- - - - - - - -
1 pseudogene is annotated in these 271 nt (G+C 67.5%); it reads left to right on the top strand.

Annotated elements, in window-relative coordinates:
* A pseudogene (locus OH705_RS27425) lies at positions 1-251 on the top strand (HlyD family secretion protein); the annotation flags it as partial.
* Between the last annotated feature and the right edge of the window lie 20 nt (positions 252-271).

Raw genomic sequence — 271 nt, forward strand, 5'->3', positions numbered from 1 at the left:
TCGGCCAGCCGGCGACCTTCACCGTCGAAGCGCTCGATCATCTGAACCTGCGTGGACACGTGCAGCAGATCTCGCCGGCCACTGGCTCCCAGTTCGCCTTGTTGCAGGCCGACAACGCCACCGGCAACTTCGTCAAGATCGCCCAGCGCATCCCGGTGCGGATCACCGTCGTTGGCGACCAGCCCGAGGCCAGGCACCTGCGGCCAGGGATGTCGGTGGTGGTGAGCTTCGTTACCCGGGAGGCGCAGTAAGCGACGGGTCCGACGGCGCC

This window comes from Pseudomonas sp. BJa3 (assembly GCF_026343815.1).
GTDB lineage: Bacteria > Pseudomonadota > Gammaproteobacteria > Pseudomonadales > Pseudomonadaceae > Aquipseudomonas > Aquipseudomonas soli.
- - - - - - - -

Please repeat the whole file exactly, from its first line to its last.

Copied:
1 pseudogene is annotated in these 271 nt (G+C 67.5%); it reads left to right on the top strand.

Annotated elements, in window-relative coordinates:
* A pseudogene (locus OH705_RS27425) lies at positions 1-251 on the top strand (HlyD family secretion protein); the annotation flags it as partial.
* Between the last annotated feature and the right edge of the window lie 20 nt (positions 252-271).

Raw genomic sequence — 271 nt, forward strand, 5'->3', positions numbered from 1 at the left:
TCGGCCAGCCGGCGACCTTCACCGTCGAAGCGCTCGATCATCTGAACCTGCGTGGACACGTGCAGCAGATCTCGCCGGCCACTGGCTCCCAGTTCGCCTTGTTGCAGGCCGACAACGCCACCGGCAACTTCGTCAAGATCGCCCAGCGCATCCCGGTGCGGATCACCGTCGTTGGCGACCAGCCCGAGGCCAGGCACCTGCGGCCAGGGATGTCGGTGGTGGTGAGCTTCGTTACCCGGGAGGCGCAGTAAGCGACGGGTCCGACGGCGCC

This window comes from Pseudomonas sp. BJa3 (assembly GCF_026343815.1).
GTDB lineage: Bacteria > Pseudomonadota > Gammaproteobacteria > Pseudomonadales > Pseudomonadaceae > Aquipseudomonas > Aquipseudomonas soli.